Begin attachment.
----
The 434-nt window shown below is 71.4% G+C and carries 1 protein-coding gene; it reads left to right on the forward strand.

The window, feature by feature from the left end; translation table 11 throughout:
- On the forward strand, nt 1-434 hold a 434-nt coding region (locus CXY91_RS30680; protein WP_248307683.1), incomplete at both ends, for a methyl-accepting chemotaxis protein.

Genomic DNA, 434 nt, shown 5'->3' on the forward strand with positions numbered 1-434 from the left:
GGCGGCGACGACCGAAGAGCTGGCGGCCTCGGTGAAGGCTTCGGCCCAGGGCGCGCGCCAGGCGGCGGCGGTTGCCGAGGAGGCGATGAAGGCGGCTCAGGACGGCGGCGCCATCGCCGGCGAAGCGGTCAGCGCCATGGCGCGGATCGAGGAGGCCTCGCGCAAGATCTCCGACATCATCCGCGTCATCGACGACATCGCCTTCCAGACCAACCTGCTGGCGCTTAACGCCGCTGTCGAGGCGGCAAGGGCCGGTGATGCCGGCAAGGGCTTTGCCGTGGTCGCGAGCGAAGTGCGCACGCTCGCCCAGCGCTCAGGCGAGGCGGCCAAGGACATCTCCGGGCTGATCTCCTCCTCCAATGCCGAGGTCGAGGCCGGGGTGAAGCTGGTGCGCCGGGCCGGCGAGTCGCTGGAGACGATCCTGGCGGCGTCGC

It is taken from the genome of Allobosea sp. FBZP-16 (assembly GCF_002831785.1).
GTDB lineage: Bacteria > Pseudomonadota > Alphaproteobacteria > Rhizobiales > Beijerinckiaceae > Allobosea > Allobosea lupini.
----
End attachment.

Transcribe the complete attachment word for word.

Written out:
The 434-nt window shown below is 71.4% G+C and carries 1 protein-coding gene; it reads left to right on the forward strand.

The window, feature by feature from the left end; translation table 11 throughout:
- On the forward strand, nt 1-434 hold a 434-nt coding region (locus CXY91_RS30680; protein WP_248307683.1), incomplete at both ends, for a methyl-accepting chemotaxis protein.

Genomic DNA, 434 nt, shown 5'->3' on the forward strand with positions numbered 1-434 from the left:
GGCGGCGACGACCGAAGAGCTGGCGGCCTCGGTGAAGGCTTCGGCCCAGGGCGCGCGCCAGGCGGCGGCGGTTGCCGAGGAGGCGATGAAGGCGGCTCAGGACGGCGGCGCCATCGCCGGCGAAGCGGTCAGCGCCATGGCGCGGATCGAGGAGGCCTCGCGCAAGATCTCCGACATCATCCGCGTCATCGACGACATCGCCTTCCAGACCAACCTGCTGGCGCTTAACGCCGCTGTCGAGGCGGCAAGGGCCGGTGATGCCGGCAAGGGCTTTGCCGTGGTCGCGAGCGAAGTGCGCACGCTCGCCCAGCGCTCAGGCGAGGCGGCCAAGGACATCTCCGGGCTGATCTCCTCCTCCAATGCCGAGGTCGAGGCCGGGGTGAAGCTGGTGCGCCGGGCCGGCGAGTCGCTGGAGACGATCCTGGCGGCGTCGC

It is taken from the genome of Allobosea sp. FBZP-16 (assembly GCF_002831785.1).
GTDB lineage: Bacteria > Pseudomonadota > Alphaproteobacteria > Rhizobiales > Beijerinckiaceae > Allobosea > Allobosea lupini.